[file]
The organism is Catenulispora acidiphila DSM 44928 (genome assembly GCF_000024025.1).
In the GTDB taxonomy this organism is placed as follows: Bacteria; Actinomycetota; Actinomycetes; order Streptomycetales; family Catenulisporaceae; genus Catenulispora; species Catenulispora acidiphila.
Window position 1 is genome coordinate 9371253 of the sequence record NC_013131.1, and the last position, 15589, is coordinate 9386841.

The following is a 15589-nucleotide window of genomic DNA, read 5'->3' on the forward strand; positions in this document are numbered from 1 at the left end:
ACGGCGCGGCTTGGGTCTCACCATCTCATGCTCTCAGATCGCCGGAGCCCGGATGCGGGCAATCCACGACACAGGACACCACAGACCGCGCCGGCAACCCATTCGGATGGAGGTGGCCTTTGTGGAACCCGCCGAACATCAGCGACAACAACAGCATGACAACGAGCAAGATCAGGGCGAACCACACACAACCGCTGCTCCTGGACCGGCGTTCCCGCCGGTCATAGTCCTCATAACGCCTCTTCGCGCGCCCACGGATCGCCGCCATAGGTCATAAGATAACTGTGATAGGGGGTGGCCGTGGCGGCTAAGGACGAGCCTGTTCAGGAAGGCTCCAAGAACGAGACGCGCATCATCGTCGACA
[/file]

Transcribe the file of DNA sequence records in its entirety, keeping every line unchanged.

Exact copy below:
The organism is Catenulispora acidiphila DSM 44928 (genome assembly GCF_000024025.1).
In the GTDB taxonomy this organism is placed as follows: Bacteria; Actinomycetota; Actinomycetes; order Streptomycetales; family Catenulisporaceae; genus Catenulispora; species Catenulispora acidiphila.
Window position 1 is genome coordinate 9371253 of the sequence record NC_013131.1, and the last position, 15589, is coordinate 9386841.

The following is a 15589-nucleotide window of genomic DNA, read 5'->3' on the forward strand; positions in this document are numbered from 1 at the left end:
ACGGCGCGGCTTGGGTCTCACCATCTCATGCTCTCAGATCGCCGGAGCCCGGATGCGGGCAATCCACGACACAGGACACCACAGACCGCGCCGGCAACCCATTCGGATGGAGGTGGCCTTTGTGGAACCCGCCGAACATCAGCGACAACAACAGCATGACAACGAGCAAGATCAGGGCGAACCACACACAACCGCTGCTCCTGGACCGGCGTTCCCGCCGGTCATAGTCCTCATAACGCCTCTTCGCGCGCCCACGGATCGCCGCCATAGGTCATAAGATAACTGTGATAGGGGGTGGCCGTGGCGGCTAAGGACGAGCCTGTTCAGGAAGGCTCCAAGAACGAGACGCGCATCATCGTCGACA